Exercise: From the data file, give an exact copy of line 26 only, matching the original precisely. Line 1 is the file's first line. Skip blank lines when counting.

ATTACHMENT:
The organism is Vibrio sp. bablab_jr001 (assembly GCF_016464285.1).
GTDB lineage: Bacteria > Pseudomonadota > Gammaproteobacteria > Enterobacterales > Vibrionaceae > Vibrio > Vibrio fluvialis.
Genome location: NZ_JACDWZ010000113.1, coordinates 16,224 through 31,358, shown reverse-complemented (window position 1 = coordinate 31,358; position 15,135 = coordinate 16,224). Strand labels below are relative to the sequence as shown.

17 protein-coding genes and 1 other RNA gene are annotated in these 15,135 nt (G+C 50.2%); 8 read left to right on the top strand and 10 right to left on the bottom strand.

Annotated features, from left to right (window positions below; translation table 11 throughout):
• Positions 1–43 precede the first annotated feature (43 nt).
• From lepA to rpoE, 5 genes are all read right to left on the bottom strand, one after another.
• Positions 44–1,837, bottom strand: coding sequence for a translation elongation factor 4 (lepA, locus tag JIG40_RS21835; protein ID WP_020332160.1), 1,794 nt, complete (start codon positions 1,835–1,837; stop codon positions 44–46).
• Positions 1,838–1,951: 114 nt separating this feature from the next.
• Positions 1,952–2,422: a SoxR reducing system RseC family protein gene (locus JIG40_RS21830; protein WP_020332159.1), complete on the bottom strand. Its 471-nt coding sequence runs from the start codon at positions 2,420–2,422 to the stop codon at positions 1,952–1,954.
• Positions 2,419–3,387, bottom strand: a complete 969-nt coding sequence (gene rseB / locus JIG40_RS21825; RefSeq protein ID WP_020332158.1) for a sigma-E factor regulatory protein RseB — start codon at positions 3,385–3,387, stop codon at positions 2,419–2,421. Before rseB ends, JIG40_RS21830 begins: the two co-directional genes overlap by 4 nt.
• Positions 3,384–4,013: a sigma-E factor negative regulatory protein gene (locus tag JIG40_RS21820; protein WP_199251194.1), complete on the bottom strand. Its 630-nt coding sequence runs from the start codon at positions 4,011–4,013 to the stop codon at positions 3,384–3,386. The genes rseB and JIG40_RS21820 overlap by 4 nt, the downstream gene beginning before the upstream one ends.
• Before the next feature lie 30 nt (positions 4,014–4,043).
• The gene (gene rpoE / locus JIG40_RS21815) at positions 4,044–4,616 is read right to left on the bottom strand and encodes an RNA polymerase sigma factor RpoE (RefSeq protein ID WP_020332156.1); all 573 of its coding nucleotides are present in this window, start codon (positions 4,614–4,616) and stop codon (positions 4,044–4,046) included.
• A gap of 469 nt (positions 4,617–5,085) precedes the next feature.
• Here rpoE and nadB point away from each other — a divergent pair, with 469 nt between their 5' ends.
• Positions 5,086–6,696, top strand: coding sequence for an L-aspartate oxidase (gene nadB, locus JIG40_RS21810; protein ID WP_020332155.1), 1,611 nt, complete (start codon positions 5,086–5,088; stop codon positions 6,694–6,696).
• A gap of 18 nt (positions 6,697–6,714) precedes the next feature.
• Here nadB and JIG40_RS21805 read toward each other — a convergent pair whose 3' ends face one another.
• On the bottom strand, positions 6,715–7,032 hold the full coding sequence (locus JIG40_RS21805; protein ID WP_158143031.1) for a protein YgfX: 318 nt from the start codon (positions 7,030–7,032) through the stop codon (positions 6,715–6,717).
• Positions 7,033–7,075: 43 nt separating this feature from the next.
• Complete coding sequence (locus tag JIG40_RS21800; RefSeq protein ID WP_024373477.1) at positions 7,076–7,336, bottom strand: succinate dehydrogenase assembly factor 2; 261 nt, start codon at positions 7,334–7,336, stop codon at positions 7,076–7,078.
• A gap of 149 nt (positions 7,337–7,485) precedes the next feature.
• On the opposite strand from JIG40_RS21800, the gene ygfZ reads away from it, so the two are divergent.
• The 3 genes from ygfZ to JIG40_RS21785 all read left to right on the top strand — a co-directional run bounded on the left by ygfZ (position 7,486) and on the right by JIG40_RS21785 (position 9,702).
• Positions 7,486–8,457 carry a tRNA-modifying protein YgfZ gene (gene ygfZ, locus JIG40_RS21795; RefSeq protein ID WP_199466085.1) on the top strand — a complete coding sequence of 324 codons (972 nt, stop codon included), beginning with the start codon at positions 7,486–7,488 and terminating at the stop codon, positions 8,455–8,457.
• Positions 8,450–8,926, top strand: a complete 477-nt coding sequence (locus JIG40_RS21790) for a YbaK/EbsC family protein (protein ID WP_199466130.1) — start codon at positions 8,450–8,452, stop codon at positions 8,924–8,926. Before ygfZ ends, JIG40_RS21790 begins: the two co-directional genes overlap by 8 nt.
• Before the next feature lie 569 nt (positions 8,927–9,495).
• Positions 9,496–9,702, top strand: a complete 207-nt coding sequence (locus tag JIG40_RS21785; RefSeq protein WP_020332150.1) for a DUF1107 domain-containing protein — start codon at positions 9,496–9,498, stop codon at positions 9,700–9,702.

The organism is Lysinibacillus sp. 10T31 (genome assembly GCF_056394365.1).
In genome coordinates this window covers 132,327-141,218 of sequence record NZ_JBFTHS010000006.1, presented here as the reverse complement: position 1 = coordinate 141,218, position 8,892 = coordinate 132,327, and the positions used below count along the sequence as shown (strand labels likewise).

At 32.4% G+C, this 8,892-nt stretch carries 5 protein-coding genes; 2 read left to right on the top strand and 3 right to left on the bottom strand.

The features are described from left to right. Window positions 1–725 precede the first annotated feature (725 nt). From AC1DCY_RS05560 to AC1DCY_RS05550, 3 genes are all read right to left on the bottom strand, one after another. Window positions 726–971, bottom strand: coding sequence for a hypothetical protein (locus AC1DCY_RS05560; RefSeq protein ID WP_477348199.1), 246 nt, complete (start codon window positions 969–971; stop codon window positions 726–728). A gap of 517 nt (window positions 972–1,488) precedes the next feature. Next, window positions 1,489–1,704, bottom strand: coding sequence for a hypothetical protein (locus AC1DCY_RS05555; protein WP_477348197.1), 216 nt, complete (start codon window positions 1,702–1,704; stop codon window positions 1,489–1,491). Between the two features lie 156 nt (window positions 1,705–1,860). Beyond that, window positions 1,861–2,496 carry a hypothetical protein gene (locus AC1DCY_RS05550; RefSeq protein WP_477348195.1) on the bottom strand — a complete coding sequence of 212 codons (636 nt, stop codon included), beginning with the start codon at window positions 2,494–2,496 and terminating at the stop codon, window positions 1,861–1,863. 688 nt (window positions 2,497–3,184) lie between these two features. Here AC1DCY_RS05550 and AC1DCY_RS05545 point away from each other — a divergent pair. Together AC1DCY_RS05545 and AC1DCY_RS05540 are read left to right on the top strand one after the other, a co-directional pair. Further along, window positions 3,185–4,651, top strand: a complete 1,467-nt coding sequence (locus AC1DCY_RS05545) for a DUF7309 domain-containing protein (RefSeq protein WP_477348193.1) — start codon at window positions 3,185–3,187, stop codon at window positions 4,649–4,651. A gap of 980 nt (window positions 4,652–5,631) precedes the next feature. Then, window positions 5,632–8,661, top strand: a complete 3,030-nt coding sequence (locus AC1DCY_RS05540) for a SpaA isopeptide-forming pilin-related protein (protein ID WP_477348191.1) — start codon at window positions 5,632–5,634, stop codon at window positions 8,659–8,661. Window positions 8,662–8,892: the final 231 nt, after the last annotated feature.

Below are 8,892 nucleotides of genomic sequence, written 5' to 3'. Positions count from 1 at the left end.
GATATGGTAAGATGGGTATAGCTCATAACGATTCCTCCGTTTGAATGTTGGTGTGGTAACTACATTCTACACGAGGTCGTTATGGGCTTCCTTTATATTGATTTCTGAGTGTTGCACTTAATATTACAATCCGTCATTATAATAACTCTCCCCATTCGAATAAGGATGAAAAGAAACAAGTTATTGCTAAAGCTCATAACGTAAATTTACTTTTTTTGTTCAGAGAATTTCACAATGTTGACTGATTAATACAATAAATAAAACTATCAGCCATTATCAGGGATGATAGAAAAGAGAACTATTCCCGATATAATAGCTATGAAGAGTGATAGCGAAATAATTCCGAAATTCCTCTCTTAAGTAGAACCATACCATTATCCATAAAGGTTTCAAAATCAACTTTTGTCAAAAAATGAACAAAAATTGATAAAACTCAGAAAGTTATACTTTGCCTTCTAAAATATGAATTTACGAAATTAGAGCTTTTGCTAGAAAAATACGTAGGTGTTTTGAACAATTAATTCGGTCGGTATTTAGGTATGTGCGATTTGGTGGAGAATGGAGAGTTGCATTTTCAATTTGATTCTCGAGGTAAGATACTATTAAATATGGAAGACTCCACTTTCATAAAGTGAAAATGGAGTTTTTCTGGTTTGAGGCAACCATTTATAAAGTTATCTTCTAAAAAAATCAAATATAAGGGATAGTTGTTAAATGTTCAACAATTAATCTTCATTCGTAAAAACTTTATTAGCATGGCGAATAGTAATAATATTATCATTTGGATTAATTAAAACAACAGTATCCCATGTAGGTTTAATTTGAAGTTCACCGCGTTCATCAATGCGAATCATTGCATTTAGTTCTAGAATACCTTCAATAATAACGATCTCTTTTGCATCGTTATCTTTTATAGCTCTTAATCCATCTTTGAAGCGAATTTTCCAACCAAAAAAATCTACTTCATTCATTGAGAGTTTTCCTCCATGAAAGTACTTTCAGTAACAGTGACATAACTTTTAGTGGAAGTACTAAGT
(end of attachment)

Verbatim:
• Positions 7,486–8,457 carry a tRNA-modifying protein YgfZ gene (gene ygfZ, locus JIG40_RS21795; RefSeq protein ID WP_199466085.1) on the top strand — a complete coding sequence of 324 codons (972 nt, stop codon included), beginning with the start codon at positions 7,486–7,488 and terminating at the stop codon, positions 8,455–8,457.